Just took the test today, I was surprised by the score, I wasn't expecting to do this well.
I studied for a total of about three months, approximately 150 study-hours.
I used the Princeton Review Cracking..... which was good for getting some basic ideas about the test, and some basic strategies together.
I also used the Kaplan 800
which I thought was horrible, the verbal is challenging but mainly because it is poorly written and confusing.
I also used the Official Guide, 10th edition I believe.
I took a few GMATClub challenges
as well which were great practice.
I also have a friend who is a high school math teacher, she lent me a couple of books to practice permutations and algebra which was great.
What worked best for me was to spend the first 8 or 9 weeks practicing as many problems as possible (working through the Official Guide) and then spending the last few weeks taking as many practice tests as possible.
The first phase of studying, where you're just churning through a huge volume of questions seems to help you identify patterns in questions, you'll be doing a math problem and suddenly you'll think, "Wait a minute, I bet they're using the trick they used on that other problem...." You start to see shortcuts. If I had to do one thing over I would do a lot more difficult math, like the GMAT club challenges
, and I would try to be more disciplined about going over questions I get wrong, I had a tendency to be like, "What, I was wrong? Whatever, on to the next one."
The second phase, where you spend a few weeks doing practice tests gives you a feel for timing, and really gets you prepared for the actual test.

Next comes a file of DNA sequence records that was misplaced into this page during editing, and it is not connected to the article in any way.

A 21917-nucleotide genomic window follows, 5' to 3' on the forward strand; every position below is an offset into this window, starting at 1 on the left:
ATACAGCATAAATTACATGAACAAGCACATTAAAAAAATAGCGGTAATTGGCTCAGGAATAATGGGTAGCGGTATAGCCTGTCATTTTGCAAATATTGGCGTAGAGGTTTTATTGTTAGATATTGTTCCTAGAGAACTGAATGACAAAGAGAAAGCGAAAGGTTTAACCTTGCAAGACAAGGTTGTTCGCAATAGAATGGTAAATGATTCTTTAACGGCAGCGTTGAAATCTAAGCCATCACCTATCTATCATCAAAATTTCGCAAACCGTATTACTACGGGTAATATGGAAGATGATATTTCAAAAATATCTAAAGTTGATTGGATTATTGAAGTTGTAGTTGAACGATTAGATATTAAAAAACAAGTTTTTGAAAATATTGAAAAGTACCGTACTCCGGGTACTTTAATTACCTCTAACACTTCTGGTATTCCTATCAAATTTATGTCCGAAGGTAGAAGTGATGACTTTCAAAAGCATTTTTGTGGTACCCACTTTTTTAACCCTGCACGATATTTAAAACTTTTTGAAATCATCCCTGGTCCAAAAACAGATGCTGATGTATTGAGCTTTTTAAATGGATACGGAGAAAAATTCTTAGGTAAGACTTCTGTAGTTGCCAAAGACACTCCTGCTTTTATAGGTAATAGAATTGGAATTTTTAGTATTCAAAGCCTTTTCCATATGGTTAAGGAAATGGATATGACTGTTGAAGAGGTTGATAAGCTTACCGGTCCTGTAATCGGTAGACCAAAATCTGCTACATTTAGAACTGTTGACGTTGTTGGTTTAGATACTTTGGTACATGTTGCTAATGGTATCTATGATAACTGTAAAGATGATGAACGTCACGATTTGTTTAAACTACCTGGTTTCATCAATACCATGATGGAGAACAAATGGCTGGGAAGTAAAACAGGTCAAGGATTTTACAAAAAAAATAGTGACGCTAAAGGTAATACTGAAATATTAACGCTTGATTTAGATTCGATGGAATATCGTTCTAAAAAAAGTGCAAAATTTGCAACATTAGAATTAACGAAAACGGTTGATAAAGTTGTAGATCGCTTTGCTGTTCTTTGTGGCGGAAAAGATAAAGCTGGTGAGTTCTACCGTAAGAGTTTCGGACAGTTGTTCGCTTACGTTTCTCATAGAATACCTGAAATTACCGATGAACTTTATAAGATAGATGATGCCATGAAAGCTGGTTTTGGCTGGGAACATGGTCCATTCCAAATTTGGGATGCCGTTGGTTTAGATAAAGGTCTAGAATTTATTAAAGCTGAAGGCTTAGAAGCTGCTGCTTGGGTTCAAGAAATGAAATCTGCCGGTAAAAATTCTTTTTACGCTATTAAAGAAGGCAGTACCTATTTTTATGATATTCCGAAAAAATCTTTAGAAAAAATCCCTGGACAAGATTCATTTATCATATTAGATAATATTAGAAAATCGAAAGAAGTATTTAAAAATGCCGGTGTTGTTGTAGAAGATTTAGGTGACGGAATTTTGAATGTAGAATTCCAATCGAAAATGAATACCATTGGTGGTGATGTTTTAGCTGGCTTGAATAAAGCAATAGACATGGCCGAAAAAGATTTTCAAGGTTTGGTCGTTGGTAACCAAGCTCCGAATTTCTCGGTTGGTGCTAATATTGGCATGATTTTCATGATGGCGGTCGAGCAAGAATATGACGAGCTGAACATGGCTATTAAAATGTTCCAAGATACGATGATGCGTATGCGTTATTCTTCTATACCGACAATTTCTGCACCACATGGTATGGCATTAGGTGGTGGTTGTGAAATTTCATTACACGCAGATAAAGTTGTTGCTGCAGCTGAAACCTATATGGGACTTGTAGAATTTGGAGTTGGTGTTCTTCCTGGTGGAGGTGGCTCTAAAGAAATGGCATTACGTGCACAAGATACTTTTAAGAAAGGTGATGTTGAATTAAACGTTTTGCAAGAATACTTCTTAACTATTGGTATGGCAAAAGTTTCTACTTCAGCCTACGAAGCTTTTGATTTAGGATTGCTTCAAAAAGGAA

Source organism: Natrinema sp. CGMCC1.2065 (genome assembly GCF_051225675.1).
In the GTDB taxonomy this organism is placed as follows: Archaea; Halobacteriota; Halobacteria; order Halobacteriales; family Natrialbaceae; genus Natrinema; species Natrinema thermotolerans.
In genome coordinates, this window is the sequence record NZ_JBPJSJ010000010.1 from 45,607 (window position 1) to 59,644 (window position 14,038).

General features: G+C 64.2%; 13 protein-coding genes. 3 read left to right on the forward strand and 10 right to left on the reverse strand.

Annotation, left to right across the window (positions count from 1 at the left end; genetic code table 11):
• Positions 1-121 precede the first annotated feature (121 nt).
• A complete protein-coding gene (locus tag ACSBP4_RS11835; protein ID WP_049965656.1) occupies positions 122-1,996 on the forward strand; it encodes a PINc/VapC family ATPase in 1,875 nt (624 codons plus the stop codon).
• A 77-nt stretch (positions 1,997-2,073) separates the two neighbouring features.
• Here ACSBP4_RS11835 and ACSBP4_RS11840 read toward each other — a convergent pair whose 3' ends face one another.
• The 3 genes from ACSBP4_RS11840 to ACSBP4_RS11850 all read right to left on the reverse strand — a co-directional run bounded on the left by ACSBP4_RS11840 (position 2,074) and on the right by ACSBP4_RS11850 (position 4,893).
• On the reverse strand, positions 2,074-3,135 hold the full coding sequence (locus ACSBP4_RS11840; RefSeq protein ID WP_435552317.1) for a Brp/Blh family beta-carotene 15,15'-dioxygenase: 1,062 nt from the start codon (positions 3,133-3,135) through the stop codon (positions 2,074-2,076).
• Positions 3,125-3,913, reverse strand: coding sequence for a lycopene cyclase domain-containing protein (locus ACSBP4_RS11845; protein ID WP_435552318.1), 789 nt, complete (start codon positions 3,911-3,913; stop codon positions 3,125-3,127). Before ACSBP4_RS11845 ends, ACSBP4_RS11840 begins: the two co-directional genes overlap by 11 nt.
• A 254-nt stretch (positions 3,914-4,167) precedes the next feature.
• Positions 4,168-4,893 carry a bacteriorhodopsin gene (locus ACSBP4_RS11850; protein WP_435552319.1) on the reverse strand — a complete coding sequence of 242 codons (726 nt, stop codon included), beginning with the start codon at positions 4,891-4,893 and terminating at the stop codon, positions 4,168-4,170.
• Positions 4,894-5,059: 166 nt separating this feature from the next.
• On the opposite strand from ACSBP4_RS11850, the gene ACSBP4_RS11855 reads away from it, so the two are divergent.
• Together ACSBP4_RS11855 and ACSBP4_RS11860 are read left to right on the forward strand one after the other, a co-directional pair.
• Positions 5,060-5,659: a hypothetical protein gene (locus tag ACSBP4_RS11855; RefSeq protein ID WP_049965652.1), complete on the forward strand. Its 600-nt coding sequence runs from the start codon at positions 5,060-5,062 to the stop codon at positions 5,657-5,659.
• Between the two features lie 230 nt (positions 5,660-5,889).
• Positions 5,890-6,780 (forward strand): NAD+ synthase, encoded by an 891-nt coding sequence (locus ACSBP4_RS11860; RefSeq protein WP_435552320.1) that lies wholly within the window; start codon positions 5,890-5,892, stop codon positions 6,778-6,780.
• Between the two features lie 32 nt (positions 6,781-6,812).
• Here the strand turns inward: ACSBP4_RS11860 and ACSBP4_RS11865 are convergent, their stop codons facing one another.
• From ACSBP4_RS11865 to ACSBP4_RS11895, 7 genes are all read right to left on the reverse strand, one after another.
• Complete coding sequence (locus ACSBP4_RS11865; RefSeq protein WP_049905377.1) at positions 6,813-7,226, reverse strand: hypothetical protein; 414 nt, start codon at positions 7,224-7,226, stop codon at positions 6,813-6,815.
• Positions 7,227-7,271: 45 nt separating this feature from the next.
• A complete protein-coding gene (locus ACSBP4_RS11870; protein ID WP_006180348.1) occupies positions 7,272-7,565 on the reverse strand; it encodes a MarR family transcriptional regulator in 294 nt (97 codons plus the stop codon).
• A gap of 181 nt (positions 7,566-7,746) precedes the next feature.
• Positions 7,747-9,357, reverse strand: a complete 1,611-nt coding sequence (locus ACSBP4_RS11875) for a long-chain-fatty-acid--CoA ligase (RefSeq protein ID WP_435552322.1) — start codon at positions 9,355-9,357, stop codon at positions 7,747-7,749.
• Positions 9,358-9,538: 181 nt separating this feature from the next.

It seems to me that there are certain skills that only stick in your head for so long. For instance, I did a lot of studying on permutations about a month ago. After a couple weeks I completely forgot how to do those types of problems. They're not hard, but for some reason the ability to do permutation problems only stays in my head for so long if I'm not practicing. So I just decided to wait until the night before the test to study problem areas that are simple, but have that sort of short "half-life" in my memory. So last night I re-learned permutations, re-memorized 3-4-5 triangles etc...
I took a sleeping pill before I went to bed. I knew it might leave me slightly groggy today but I figured it would be better to be a little groggy from the pill than from tossing and turning all night. Again, this is just a personal preference, I happen to not think very well without a lot of sleep. I had a big cup of coffee and the grogginess went away.
I also extra healthy the last week, lots of vegetables, lots of water, didn't overeat, got plenty of exercise. I'd like to say that this made me relaxed and energetic going into the test, but I think it's more realistic to say it made me LESS stressed about the whole thing.
Oh yeah, my practice test scores:
GMAT Prep 730
GMAT Prep 710
I'm puzzled by getting a really high score on the Kaplan
and a really low score on the MGMAT. I guess the MGMAT isn't a CAT, and it was pretty horribly written.